• Do NOT perceive Spark Brushel while he's smiling widely.
    • "Turnabout Succession"'s intro. The music abruptly shifts from Most Wonderful Sound to Race Against the Clock, you — the player — are all but warned to be careful about your decisions, and Kristoph Gavin's Sinister Silhouette stares you down with a sense of Near-Villain Victory.
  • Player Punch: Mixes with But Thou Must! in the flashback trial. Phoenix is blissfully unaware that he's about to present forged evidence, thinking he's riding the easy train to victory. Both the circumstances and the context of the rest of the game already make the player aware this will not end well, but they are dragged kicking and screaming into presenting the evidence to move the plot forward all the same. The entire scene really makes the player feel like they're responsible for Phoenix's disbarment.
  • Polished Port: The HD versions give the game a visual overhaul and make many quality of life improvements that make the experience much better overall. The tradeoff is that the iOS version has lesser sound quality, and the 3DS version doesn't go full HD with the visuals, but overall, both are very solid options for playing the game.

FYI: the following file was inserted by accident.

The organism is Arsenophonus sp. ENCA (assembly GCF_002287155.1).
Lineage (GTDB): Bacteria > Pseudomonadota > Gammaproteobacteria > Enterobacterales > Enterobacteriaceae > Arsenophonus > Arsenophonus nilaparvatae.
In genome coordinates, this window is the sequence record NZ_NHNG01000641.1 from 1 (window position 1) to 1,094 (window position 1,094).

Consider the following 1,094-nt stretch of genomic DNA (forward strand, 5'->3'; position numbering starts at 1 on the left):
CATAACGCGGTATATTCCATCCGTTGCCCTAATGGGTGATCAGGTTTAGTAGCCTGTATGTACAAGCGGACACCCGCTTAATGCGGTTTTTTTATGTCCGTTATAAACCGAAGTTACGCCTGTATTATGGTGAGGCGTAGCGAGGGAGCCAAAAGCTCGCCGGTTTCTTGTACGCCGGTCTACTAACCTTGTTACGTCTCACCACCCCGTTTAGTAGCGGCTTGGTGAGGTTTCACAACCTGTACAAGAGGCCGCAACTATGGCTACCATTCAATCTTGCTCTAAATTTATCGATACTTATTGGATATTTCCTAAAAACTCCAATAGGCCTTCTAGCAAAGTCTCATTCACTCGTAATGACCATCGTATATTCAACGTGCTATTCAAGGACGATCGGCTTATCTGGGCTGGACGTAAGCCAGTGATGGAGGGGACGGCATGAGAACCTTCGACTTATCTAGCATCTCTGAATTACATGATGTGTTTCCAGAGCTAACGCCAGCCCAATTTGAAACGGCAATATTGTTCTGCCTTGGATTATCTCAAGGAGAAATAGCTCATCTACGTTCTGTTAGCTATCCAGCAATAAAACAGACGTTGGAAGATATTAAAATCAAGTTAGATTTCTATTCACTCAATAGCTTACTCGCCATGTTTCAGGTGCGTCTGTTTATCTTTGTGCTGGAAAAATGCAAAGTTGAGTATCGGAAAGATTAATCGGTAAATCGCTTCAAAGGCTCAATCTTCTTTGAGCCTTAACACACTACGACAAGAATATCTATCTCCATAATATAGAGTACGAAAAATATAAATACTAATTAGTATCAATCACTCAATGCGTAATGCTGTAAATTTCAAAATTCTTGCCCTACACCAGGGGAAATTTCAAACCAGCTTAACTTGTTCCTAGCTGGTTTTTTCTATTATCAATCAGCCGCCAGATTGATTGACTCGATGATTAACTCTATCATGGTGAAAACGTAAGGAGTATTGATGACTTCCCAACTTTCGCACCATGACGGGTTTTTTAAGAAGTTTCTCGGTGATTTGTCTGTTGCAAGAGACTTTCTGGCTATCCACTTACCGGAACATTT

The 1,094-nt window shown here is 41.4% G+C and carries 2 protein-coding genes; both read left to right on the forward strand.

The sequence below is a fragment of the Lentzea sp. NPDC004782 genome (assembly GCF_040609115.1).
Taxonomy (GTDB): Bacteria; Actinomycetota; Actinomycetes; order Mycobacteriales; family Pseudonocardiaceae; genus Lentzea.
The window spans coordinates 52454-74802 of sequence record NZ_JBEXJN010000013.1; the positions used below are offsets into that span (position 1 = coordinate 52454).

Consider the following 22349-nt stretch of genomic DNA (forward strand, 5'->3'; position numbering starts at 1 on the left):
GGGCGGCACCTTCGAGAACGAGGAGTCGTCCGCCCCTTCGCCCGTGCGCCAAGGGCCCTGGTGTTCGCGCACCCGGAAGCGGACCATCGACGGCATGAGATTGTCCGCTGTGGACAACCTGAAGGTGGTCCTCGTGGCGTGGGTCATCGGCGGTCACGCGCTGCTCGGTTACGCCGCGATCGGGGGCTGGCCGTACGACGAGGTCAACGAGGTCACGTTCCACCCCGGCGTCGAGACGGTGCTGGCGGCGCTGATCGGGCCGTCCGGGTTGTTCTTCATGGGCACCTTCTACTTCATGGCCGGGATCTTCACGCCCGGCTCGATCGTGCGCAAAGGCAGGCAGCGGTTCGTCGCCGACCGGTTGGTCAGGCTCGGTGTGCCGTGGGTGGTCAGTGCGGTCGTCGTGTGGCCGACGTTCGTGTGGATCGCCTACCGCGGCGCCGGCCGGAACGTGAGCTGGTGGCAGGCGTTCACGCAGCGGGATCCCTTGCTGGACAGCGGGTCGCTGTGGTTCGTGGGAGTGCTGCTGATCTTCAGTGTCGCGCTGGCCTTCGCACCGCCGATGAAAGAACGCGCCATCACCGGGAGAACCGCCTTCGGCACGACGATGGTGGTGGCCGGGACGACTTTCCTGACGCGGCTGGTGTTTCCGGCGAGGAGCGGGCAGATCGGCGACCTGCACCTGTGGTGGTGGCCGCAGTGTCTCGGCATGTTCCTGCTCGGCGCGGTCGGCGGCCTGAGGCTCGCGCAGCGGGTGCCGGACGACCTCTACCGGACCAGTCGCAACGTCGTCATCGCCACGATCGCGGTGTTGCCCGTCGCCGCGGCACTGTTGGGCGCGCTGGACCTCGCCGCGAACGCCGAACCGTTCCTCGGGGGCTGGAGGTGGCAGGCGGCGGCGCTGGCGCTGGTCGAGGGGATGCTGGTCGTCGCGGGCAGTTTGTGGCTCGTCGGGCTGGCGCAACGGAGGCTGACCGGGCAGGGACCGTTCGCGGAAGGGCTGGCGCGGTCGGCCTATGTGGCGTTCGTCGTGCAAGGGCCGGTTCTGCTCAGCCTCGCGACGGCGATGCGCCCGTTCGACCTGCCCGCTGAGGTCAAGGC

• Replacement Scrappy:
    • To some, Apollo fits this for Phoenix. After playing three games spent playing primarily as Phoenix, many feel unable to grow as attached to Apollo.
    • While not outright hated, Klavier Gavin is not as well liked as some of the other prosecutors by the fandom, mostly because his Hero Antagonist status removes the antagonistic conflict that made the other prosecutors feel like true rivals. Others feel that a prosecutor who is openly honest, helpful, and non-villainous straight out of the gate is a refreshing change.
  • Rewatch Bonus: Perceiving Kristoph Gavin in the fourth case reveals that under his Scary Shiny Glasses is a rather intense Death Glare, giving a whole new meaning to the animation whenever it is used in the first case, such as after Wright suggests there may have been a fourth person in the room.
  • The Scrappy:
    • Zak Gramarye. Most agree that he is both a despicable human being and nonsensically and inconsistently written. At times, he almost appears to be written as if he and Shadi Smith aren't even the same person. Most positive conversation surrounding him focuses on the sheer comedic value there is in shining a light on how openly heartless his actions were.